13 April 2012

Mainstream American Muslim Group Warns Muslims Against Working in Law Enforcement, Becoming "Pleased with a Legal System That Does Not Come from Allah"

article13188435446a5bf45ac8ef9ae24cf837269652dc29article1318842177a2d7241e5078acaa231ede4411546e85ben-laden-obama.jpgThe Assembly of Muslim Jurists of America (AMJA) cautioned American Muslims in a 22-page Arabic-language paper in 2008 against working in law enforcement in countries which do not rule by Allah's dictates. One of their main concerns was that such work might cause Muslims to gain love and respect for secular laws


 

there are many evils which result from working in law enforcement, the greatest of which is compelling people to obey rulings which do not come from Allah. It could also cause reverence and love for these rulings to enter the heart of the police officer, and perhaps spread to the hearts of his family members and other Muslims who see him at the mosque or even Muslims in general. They could lose conviction of governance by Allah, and become pleased with a legal system that does not come from Allah. (italics added)

AMJA provided some allowances for Muslims to work in certain law enforcement professions, fearing that a lack of Muslim representation in this sector could bring negative effects for the Muslim community. They also reasoned that Muslims working as police officers might be able to use their positions to help the Muslim community, such as helping out with traffic near their mosques and protecting their mosques. Still, there was concern that some of these might be required to enforce laws contrary to the shari'a, such as "arrest[ing] a Muslim man whose wife said he 'raped' her."

The AMJA paper specifically forbade Muslims from working for the FBI or in national security positions, due to their alleged arbitrary targeting of certain Muslims for "their political beliefs, charity work, or some of their convictions under the shari'a"--an apparent reference to counterterrorism investigations against Muslim suspects.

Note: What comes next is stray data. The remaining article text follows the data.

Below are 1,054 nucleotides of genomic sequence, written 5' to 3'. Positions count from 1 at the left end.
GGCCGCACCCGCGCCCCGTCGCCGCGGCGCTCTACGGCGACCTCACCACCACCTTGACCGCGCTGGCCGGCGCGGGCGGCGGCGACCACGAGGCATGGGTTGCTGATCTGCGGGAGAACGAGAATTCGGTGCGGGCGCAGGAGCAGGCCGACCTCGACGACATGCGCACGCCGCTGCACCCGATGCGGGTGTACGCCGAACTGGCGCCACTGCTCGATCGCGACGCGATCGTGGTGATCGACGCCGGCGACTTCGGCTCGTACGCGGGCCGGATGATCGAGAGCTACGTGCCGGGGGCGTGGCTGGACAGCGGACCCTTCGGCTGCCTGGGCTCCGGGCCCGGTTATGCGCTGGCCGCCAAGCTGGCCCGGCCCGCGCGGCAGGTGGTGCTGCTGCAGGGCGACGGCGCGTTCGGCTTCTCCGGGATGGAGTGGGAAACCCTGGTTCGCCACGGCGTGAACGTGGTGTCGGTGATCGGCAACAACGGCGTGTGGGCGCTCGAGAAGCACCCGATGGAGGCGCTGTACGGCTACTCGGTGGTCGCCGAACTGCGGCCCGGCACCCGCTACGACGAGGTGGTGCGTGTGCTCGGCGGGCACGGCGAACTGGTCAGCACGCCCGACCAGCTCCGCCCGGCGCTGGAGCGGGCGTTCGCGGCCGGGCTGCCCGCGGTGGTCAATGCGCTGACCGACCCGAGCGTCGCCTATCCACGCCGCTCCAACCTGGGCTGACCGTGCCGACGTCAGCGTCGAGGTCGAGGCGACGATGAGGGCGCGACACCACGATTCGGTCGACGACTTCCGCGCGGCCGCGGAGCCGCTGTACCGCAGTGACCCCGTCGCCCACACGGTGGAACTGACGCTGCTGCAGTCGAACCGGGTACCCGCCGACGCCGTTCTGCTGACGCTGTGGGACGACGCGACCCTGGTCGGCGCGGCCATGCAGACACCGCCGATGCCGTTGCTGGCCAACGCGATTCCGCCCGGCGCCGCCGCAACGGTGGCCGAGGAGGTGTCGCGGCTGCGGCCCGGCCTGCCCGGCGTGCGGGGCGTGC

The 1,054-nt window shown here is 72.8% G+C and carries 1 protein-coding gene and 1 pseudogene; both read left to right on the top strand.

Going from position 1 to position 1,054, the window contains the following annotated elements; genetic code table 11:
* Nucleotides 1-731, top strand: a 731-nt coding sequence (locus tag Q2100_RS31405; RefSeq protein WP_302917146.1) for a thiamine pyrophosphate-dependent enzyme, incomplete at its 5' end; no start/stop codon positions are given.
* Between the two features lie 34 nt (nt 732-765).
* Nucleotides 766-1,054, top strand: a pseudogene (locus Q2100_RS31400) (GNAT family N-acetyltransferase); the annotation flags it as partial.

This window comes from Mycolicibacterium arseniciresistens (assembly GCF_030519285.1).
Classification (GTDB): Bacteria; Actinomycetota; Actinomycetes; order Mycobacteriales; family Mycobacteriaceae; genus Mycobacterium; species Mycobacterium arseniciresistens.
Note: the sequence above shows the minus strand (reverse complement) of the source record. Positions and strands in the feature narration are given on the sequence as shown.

The paper also made clear that Muslims are to seek justice not in secular courts, but in Islamic courts which are compliant with their shari'a: "It is not permissible to pursue justice in the man-made (i.e. non-Islamic) judiciary, except where there is an absence of a shari'a-compliant substitute capable of restoring one's rights and working out one's grievances" (see my translation of another AMJA paper on working in the judiciary here).

Throughout the paper it is made clear that the duty of Muslims is not to uphold and respect the laws of the land in which they reside, but rather to do everything in their power to make the laws of Allah--the shari'a--supreme:

[Muslims are] to seek through legal means which exist in the countries in which they reside to make it possible for themselves to seek legal recourse in their shar'ia, and (not only) for personal affairs.

The duty to make Islam supreme comes above all, even preserving one's life:

We must remember that preserving the religion comes before preserving one’s self, mind, wealth, honor, or offspring. [...] But if saving [the individual's] life destroys Islam, then saving Islam comes first, even if it means the individual is destroyed. This is the case with jihad against the infidels, and the killing of apostates, and so forth.

It is worth stressing once again that AMJA--whose stated purpose is to "clarify the rulings of the sharia which are relevant for those who live in America"--is a mainstream American Muslim organization. Their membership list contains a large number of highly-influential American imams and Muslim leaders, including Muhammad al-Majid of the Adam Center in Virginia; Hussein Hamed Hassan, director of the financial consultancy firm which advises Goldman Sachs, JP Morgan Chase, and other large American banking institutions; Zulfiqar Ali Shah, former president of Islamic Circle of North America and current executive director of the Fiqh Council of North America; and the author of this paper, Dr. Hatem al-Haj, MD, PhD, a fellow at the American Academy of Pediatrics, and founder and president of "Building Blocks of Islam."